October 2021 Central Connection

October 4, 2021

Entrepreneurship center = innovation hub

By Joni Ransom
Chief of Staff

Who says you can’t go home again?

That’s what Central Community College will be doing when the Grand Island Entrepreneurship Center opens its doors in the downtown Beltzer Centre. CCC offered classes in the same location back in the 1980s, but this time it’s taking its services to a whole new level.

“There is nothing like this (the entrepreneurship center) in the Grand Island area,” said Roxann Holliday, dean of business and entrepreneurship. “We didn’t want to replicate or compete with what other people were doing but rather to complement their efforts.”

The conversation about area entrepreneurship needs began in early 2020 with meetings involving business, community and education representatives, but then COVID brought everything to a halt. Fits and starts marked the first part of 2021, Holliday said, until suddenly, things just clicked and started moving fast.

Moving ahead began with a 2,100-square-foot space in the Beltzer Centre that would house a coworking and incubator space.

“Coworking allows different people working for different businesses with different roles to share office space,” said Maggie Esch, regional entrepreneurship director. “Coworking and incubator space aren’t new concepts but they’ve been more common in larger urban areas. These concepts have flourished because the way people work has changed.”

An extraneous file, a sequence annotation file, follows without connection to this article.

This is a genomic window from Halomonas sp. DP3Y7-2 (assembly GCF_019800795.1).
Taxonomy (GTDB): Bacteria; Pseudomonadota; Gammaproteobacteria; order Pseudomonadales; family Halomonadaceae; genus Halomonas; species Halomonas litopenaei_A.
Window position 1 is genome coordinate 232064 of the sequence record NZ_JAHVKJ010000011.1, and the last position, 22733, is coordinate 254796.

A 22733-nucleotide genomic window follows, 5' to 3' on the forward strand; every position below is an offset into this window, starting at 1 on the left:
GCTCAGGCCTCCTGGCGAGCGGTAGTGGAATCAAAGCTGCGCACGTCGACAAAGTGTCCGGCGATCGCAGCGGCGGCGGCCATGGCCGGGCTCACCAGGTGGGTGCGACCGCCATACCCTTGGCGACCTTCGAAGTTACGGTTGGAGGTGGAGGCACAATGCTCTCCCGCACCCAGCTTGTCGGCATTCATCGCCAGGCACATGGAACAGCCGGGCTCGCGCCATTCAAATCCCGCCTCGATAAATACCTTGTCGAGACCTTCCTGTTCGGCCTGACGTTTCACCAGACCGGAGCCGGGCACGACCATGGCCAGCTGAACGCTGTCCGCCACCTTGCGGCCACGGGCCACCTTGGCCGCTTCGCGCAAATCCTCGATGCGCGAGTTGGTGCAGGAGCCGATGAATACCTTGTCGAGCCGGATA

Holliday agreed. “COVID had many companies transitioning their employees to remote work, and that can be isolating.”

Interaction with other people is only one benefit of coworking. Esch said a major benefit is that the businesses involved share the cost of basic office amenities such as Wi-Fi, printers/copiers and utilities. The Grand Island space also includes a conference room, kitchenette and lounging area, all of which provide flexibility for solo or group work.

“It’s a unique work environment that provides a sense of community and an opportunity for collaboration that otherwise wouldn’t be available to people who are working remotely or don’t have a dedicated office space,” Esch said.

The incubator’s dedicated offices provide access to the same amenities but with a more private environment for people who are just starting a business or expanding a home-based or small business.